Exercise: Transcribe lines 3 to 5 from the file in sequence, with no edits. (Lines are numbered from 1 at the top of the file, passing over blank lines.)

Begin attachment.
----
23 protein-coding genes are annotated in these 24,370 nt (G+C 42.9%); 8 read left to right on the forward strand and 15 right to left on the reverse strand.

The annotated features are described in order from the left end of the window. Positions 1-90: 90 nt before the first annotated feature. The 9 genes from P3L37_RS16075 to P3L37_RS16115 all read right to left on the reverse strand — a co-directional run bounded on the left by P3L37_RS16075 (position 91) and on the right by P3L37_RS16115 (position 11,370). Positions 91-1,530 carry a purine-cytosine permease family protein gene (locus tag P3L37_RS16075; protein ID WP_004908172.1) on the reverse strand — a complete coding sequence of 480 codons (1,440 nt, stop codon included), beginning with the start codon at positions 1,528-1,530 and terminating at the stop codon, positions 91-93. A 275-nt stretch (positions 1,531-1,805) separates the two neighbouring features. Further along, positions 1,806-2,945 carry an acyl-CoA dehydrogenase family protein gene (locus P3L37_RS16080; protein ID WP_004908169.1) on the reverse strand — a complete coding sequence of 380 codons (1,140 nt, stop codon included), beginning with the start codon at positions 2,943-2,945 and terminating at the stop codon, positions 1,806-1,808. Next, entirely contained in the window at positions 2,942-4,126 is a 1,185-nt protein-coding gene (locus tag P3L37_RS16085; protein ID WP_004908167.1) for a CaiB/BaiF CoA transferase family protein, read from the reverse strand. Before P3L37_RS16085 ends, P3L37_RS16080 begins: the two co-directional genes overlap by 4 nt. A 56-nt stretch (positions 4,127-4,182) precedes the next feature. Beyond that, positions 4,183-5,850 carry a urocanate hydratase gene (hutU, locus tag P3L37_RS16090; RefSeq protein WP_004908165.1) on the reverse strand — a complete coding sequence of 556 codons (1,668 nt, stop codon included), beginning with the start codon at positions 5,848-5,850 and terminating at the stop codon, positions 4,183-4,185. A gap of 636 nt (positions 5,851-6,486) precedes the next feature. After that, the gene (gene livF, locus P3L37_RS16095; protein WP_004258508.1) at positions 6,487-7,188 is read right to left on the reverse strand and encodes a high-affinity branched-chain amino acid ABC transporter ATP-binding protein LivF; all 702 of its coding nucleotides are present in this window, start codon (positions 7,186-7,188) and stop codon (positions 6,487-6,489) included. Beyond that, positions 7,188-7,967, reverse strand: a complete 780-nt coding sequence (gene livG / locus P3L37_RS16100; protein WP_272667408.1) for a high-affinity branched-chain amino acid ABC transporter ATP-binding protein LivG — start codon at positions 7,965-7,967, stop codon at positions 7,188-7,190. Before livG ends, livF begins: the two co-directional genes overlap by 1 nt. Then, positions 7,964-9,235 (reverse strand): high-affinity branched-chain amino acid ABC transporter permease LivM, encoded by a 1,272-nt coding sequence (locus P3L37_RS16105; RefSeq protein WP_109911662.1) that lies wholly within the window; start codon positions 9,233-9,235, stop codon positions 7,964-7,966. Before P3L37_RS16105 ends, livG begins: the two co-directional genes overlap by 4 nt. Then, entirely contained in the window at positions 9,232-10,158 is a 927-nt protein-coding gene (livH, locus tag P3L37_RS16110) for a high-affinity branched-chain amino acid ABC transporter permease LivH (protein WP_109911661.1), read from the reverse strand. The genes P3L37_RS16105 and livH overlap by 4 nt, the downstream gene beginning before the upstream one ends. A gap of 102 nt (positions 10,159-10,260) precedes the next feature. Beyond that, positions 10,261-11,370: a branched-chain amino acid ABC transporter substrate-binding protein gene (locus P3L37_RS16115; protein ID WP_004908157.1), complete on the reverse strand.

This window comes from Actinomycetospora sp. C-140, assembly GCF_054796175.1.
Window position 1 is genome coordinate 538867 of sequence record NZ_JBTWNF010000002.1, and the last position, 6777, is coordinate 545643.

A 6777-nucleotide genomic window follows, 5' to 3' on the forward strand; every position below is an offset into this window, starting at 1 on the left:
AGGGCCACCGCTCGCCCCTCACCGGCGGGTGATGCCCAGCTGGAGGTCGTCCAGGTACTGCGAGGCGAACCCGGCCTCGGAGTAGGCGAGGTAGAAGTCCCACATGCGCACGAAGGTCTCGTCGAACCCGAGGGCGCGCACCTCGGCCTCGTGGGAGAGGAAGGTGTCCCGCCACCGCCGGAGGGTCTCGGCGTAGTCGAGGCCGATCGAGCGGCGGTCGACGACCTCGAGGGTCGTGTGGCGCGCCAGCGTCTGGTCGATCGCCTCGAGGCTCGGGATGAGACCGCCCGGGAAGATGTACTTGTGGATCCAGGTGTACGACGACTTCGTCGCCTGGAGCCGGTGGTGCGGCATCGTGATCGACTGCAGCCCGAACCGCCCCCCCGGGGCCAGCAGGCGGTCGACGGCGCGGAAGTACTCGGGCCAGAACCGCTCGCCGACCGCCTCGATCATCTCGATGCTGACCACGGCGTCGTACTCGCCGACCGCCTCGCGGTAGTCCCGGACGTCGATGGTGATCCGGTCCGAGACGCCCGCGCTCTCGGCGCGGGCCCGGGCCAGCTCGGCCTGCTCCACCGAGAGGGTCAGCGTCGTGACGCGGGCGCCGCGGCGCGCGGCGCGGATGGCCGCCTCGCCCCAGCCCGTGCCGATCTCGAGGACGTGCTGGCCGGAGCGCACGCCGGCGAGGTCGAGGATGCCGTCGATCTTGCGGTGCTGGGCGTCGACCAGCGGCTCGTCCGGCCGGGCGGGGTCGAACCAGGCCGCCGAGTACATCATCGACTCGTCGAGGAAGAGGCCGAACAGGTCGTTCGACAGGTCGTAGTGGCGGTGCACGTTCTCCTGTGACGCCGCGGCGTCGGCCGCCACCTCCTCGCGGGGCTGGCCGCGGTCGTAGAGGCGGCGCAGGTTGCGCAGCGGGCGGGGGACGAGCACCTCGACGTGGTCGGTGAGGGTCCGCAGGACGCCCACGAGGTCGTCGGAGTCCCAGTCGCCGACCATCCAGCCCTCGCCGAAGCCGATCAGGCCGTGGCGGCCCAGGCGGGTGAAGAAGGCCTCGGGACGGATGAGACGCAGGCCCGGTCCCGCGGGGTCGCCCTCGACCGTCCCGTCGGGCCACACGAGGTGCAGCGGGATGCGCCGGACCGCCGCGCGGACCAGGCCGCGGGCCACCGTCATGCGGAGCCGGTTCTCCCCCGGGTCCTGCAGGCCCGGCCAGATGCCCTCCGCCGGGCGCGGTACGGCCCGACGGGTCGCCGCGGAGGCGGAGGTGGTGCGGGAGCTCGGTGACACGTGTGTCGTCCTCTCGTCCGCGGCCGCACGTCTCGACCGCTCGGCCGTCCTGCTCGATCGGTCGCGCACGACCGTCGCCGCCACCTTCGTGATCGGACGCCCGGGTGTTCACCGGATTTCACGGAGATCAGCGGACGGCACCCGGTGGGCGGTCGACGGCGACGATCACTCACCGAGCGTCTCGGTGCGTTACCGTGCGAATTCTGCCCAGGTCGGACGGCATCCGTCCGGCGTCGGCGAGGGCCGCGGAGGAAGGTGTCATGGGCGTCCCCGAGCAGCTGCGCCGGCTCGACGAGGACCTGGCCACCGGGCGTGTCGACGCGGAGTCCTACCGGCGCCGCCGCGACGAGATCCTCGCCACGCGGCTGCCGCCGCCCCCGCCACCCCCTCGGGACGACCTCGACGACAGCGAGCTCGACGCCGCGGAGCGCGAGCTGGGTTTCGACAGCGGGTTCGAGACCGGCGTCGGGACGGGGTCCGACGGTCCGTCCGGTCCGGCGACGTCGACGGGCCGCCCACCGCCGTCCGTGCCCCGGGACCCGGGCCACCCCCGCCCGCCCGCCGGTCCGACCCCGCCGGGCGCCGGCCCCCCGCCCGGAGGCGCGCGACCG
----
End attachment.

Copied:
This window comes from Actinomycetospora sp. C-140, assembly GCF_054796175.1.
Window position 1 is genome coordinate 538867 of sequence record NZ_JBTWNF010000002.1, and the last position, 6777, is coordinate 545643.

A 6777-nucleotide genomic window follows, 5' to 3' on the forward strand; every position below is an offset into this window, starting at 1 on the left: